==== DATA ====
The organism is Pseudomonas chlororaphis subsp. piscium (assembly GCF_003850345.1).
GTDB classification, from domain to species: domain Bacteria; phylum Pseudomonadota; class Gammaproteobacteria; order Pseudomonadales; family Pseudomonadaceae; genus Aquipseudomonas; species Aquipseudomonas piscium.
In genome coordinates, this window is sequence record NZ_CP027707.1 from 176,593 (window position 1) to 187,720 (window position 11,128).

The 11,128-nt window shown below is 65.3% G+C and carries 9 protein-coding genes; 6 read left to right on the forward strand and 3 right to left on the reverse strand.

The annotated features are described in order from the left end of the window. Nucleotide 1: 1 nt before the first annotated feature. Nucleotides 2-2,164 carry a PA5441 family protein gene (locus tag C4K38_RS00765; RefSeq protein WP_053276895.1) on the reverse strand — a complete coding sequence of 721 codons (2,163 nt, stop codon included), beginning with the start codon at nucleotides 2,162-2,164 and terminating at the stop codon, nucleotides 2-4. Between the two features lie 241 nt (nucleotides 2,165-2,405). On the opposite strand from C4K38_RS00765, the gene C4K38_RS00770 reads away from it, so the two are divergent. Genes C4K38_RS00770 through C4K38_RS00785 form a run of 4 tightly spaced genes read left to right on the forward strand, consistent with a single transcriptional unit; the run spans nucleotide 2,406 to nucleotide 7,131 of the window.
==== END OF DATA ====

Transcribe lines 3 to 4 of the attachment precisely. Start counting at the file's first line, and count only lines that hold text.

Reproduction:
In genome coordinates, this window is sequence record NZ_CP027707.1 from 176,593 (window position 1) to 187,720 (window position 11,128).

The 11,128-nt window shown below is 65.3% G+C and carries 9 protein-coding genes; 6 read left to right on the forward strand and 3 right to left on the reverse strand.